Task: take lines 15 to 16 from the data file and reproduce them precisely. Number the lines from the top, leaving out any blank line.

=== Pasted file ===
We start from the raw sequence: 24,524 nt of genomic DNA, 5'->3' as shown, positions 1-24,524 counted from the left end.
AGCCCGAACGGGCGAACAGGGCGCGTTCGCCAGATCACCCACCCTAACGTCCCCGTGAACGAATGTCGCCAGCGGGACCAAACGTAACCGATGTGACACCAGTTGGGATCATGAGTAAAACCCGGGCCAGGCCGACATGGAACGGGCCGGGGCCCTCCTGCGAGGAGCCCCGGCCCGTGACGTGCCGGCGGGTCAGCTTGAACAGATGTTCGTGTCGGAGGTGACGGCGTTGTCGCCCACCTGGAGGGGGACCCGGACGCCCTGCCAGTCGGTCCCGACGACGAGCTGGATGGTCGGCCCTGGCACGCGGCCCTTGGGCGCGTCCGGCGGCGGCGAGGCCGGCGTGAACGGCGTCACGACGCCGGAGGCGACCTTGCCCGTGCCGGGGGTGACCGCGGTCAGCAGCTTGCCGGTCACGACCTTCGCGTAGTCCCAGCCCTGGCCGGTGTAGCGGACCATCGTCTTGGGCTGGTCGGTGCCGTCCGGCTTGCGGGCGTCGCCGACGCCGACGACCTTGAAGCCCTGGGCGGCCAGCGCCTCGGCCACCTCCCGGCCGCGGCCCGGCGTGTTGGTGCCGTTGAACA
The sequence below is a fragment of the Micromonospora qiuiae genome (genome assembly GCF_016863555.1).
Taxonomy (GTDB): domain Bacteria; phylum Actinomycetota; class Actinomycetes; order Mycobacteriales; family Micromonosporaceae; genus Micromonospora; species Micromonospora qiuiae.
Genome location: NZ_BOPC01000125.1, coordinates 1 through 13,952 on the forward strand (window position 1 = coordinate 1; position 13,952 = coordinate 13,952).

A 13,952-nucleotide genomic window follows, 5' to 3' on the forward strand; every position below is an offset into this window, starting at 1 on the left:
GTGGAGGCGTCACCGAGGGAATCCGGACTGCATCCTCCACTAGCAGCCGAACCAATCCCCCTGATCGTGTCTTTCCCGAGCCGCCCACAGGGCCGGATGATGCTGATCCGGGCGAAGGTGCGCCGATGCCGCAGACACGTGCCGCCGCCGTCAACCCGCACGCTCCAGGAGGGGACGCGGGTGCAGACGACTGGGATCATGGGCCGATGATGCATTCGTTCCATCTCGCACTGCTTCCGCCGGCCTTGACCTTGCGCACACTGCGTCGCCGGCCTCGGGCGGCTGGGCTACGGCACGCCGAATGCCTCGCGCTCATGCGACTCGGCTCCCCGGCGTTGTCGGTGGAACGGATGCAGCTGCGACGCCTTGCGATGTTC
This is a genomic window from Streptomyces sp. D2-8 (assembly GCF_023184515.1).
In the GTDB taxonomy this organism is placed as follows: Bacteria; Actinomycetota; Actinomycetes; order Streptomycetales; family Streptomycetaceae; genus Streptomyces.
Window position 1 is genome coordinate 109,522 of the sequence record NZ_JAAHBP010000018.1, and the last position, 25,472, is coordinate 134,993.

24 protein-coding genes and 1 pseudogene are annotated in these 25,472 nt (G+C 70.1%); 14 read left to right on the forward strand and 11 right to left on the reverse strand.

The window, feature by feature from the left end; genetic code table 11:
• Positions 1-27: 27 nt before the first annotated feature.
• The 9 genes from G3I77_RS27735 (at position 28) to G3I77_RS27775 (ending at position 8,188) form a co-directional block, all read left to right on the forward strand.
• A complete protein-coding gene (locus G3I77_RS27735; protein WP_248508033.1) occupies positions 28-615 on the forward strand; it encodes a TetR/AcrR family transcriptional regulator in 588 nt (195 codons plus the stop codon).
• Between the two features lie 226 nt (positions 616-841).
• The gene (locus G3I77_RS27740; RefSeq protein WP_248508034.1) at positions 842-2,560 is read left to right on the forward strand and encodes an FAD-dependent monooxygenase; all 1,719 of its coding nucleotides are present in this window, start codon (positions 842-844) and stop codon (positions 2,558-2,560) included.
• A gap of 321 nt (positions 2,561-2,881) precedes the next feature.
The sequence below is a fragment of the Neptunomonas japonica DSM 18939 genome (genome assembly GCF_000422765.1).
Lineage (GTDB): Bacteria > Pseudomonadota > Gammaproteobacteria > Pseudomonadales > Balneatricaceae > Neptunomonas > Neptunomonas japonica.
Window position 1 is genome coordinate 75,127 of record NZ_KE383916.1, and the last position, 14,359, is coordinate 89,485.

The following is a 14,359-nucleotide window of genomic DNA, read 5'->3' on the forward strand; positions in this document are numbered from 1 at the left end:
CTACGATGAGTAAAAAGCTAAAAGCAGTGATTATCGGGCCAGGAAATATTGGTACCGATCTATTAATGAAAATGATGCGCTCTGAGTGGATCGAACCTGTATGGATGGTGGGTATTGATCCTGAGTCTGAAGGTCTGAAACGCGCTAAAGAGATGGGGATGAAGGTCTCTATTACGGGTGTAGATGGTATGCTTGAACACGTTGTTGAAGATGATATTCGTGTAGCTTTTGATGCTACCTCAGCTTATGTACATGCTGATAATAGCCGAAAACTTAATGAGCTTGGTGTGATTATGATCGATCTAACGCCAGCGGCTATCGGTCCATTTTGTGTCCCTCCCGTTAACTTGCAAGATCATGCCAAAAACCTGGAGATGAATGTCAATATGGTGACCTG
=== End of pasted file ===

• A complete protein-coding gene (locus G3I77_RS27735; protein WP_248508033.1) occupies positions 28-615 on the forward strand; it encodes a TetR/AcrR family transcriptional regulator in 588 nt (195 codons plus the stop codon).
• Between the two features lie 226 nt (positions 616-841).